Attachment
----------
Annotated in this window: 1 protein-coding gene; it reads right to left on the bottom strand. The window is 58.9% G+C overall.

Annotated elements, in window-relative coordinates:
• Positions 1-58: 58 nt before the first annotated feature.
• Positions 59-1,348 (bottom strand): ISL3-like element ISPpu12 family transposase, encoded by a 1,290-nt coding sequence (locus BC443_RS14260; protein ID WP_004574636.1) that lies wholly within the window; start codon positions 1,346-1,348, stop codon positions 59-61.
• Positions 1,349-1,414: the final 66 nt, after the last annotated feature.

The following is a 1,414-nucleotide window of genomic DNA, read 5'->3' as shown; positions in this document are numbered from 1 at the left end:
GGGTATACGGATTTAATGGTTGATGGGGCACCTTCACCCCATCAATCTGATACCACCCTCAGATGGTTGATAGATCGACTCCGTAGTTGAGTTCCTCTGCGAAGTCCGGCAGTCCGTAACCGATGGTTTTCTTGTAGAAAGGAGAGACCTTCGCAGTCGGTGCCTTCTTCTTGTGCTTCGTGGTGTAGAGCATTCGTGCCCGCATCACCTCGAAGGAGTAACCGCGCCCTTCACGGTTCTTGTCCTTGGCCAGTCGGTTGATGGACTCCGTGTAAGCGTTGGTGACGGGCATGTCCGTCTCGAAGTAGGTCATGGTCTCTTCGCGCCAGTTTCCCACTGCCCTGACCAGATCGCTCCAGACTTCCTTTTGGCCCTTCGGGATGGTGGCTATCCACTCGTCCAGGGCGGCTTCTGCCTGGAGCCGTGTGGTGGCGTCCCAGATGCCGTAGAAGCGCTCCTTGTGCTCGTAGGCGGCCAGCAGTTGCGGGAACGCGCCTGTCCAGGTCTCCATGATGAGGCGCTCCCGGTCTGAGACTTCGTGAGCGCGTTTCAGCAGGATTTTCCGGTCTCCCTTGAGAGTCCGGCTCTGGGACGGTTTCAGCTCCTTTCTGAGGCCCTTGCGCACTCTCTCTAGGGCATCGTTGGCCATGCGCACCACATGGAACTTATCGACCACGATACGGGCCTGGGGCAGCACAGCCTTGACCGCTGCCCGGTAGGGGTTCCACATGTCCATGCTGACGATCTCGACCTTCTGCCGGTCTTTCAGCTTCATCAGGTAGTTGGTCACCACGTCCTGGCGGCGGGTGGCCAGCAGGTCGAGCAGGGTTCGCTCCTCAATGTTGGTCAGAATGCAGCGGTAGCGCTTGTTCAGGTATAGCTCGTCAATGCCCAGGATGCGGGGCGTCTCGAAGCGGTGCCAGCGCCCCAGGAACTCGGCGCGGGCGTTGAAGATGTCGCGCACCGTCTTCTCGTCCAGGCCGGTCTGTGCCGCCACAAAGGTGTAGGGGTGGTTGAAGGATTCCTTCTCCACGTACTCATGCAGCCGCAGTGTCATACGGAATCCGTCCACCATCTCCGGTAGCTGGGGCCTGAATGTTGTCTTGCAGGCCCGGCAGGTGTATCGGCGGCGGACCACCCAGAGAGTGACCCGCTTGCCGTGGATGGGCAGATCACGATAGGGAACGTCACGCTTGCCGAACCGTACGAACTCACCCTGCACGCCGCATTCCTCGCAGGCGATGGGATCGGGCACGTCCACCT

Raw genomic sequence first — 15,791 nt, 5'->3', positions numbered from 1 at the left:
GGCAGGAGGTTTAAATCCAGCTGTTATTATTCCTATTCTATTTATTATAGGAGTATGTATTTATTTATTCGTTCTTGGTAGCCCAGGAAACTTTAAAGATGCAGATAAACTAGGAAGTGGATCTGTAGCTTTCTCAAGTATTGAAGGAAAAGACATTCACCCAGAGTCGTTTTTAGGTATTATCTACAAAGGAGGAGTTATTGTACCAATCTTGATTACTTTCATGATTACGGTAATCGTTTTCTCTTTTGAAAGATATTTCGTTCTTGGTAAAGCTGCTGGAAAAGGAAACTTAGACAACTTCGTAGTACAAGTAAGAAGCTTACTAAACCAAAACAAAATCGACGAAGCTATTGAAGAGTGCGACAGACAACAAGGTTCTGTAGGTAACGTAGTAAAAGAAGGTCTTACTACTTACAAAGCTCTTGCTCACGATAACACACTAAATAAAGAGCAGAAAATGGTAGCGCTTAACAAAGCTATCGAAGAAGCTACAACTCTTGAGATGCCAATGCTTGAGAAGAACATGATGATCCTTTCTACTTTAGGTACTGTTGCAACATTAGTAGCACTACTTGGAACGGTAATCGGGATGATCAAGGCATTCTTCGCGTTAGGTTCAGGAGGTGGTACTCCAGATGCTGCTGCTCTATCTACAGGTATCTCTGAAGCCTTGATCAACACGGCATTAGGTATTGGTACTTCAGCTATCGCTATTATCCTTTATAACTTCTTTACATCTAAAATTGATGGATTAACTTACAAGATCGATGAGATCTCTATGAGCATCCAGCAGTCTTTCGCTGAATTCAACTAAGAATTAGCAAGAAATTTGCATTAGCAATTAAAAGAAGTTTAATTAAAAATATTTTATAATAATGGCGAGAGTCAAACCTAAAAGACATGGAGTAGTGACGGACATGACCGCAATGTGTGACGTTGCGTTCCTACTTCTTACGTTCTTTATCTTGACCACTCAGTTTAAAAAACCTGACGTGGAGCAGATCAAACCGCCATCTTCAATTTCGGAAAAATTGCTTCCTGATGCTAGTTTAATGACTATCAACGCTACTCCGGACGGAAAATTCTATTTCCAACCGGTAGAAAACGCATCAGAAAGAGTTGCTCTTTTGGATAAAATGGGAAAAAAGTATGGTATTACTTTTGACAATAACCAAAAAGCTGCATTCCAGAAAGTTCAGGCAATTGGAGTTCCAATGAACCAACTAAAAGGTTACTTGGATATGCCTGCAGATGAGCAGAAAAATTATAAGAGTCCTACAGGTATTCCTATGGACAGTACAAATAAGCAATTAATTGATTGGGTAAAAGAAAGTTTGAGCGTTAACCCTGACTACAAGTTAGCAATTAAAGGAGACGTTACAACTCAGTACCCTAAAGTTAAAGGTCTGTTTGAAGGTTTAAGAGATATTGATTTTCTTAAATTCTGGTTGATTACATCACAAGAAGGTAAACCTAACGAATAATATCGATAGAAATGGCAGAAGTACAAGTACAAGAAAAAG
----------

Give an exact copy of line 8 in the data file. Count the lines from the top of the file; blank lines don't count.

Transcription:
Raw genomic sequence first — 15,791 nt, 5'->3', positions numbered from 1 at the left: